I’ve been incubator hatching my flock’s eggs and reading up on how to get more pullets, too. I’ve heard apple cider vinegar in the water can help balance pH so, at the very least, an even number of pullets are produced. (There is some chatter that various trace chemicals in tap water may influence the hen’s pH that results in more males being produced.) I also read that feeding dairy products to the laying flock can help slightly increase the number of pullets.

    I did one hatch where I had ACV in the water a couple days before and during the week of egg collecting. I fed a few tablespoons of cottage cheese to the flock each day (about 1 tsp per bird) and then only incubated the rounder eggs, since I heard the old wive’s tale that very oblong eggs tend to be male. I just wanted to see if it would help at all, since my first hatch 3 weeks prior was pretty much 50/50.

    The hatch had 14 females and 6 males, which is a statistically significant increase over the expected 50/50. Maybe one of these old wive’s tales actually helped or the foods helped balance my local tap water somehow. The anecdotal evidence was interesting and I’ll continue to experiment. I do, however, have one Easter Egger Blue layer hen that produces predominantly female chicks and one EE green layer that so far has produced almost all males. I’ll be incubating more of the blue EE’s eggs, which will naturally skew my hatches to have more pullets.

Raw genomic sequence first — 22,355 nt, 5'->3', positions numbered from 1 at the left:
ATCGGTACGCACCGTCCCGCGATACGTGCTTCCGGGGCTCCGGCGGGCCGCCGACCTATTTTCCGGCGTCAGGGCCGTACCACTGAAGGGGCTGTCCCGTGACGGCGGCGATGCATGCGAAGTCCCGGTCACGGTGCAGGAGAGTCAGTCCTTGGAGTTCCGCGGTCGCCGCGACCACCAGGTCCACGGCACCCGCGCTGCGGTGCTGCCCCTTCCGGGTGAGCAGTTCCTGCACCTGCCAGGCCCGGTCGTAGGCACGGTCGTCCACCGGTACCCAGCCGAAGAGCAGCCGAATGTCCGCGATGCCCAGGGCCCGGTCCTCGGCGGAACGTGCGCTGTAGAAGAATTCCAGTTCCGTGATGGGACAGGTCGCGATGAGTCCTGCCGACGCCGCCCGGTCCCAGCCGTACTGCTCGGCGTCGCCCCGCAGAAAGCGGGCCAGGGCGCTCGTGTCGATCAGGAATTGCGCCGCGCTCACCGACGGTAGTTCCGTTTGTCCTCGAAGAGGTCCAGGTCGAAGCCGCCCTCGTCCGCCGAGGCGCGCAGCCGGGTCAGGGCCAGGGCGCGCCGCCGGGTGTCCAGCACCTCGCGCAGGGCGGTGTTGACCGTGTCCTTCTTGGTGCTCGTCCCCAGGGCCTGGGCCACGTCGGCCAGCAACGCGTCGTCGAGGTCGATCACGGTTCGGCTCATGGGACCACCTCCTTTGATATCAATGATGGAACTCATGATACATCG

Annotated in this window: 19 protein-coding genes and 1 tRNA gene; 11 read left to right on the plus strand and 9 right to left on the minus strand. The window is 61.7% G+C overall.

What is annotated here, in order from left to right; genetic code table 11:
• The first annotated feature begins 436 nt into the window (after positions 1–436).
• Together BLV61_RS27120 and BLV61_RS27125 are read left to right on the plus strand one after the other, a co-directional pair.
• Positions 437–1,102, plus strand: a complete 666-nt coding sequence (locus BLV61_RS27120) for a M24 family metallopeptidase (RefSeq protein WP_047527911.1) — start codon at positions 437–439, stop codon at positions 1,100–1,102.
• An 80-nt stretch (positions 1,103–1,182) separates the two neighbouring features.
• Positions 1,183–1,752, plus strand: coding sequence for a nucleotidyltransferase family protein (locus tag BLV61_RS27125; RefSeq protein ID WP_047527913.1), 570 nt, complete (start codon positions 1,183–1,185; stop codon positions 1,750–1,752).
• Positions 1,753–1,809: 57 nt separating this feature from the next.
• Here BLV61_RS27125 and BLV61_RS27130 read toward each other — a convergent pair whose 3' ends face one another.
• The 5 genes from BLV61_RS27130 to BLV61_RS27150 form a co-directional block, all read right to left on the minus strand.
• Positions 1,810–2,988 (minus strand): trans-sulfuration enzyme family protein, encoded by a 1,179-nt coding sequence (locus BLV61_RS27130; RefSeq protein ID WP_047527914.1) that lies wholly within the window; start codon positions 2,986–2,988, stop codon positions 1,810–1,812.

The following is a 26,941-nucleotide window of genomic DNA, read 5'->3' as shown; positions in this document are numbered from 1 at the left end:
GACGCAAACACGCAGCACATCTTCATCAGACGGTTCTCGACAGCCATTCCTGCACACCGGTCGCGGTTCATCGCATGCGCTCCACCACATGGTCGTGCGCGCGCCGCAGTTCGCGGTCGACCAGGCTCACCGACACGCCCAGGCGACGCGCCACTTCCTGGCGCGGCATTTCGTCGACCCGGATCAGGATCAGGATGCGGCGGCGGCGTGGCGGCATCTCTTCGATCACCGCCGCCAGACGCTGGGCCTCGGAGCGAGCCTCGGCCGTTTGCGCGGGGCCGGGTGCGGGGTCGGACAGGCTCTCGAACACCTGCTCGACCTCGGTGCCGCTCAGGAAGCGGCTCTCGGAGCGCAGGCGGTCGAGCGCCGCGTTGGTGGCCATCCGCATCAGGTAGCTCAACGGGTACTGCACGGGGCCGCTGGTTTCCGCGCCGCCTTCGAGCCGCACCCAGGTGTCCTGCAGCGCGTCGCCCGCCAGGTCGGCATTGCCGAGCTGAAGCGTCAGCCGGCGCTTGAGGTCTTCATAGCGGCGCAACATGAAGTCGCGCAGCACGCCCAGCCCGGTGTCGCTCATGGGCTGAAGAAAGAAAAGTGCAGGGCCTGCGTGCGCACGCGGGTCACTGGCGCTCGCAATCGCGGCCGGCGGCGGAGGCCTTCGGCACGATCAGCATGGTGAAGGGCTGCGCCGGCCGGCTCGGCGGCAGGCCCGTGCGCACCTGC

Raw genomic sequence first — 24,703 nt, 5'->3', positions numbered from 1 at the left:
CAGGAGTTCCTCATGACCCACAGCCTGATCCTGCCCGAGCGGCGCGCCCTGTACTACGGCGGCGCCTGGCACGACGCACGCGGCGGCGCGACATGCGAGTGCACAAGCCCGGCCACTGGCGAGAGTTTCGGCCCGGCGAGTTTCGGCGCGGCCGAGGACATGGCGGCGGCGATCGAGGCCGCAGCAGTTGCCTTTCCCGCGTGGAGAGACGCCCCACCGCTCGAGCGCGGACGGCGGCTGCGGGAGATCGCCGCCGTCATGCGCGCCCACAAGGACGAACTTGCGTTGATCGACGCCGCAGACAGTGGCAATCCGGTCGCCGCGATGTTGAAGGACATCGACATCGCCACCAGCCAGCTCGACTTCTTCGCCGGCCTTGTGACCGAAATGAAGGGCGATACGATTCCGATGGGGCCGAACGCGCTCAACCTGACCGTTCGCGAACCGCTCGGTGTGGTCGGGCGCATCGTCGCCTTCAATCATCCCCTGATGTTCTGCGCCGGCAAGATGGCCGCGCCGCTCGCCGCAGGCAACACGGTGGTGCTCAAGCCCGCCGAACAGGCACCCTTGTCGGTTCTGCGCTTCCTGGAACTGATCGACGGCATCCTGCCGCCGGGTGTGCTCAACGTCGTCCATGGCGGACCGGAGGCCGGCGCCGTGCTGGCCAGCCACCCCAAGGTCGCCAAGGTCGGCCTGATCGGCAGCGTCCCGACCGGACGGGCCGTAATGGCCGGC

It is all so interesting and thank you everyone who shares so we can all learn!

    Edited to Add: I have hard water where I’m at, with lots of calcium and other minerals in it.
     
    Last edited: Aug 10, 2019
  6. MROO

    MROO Free Ranging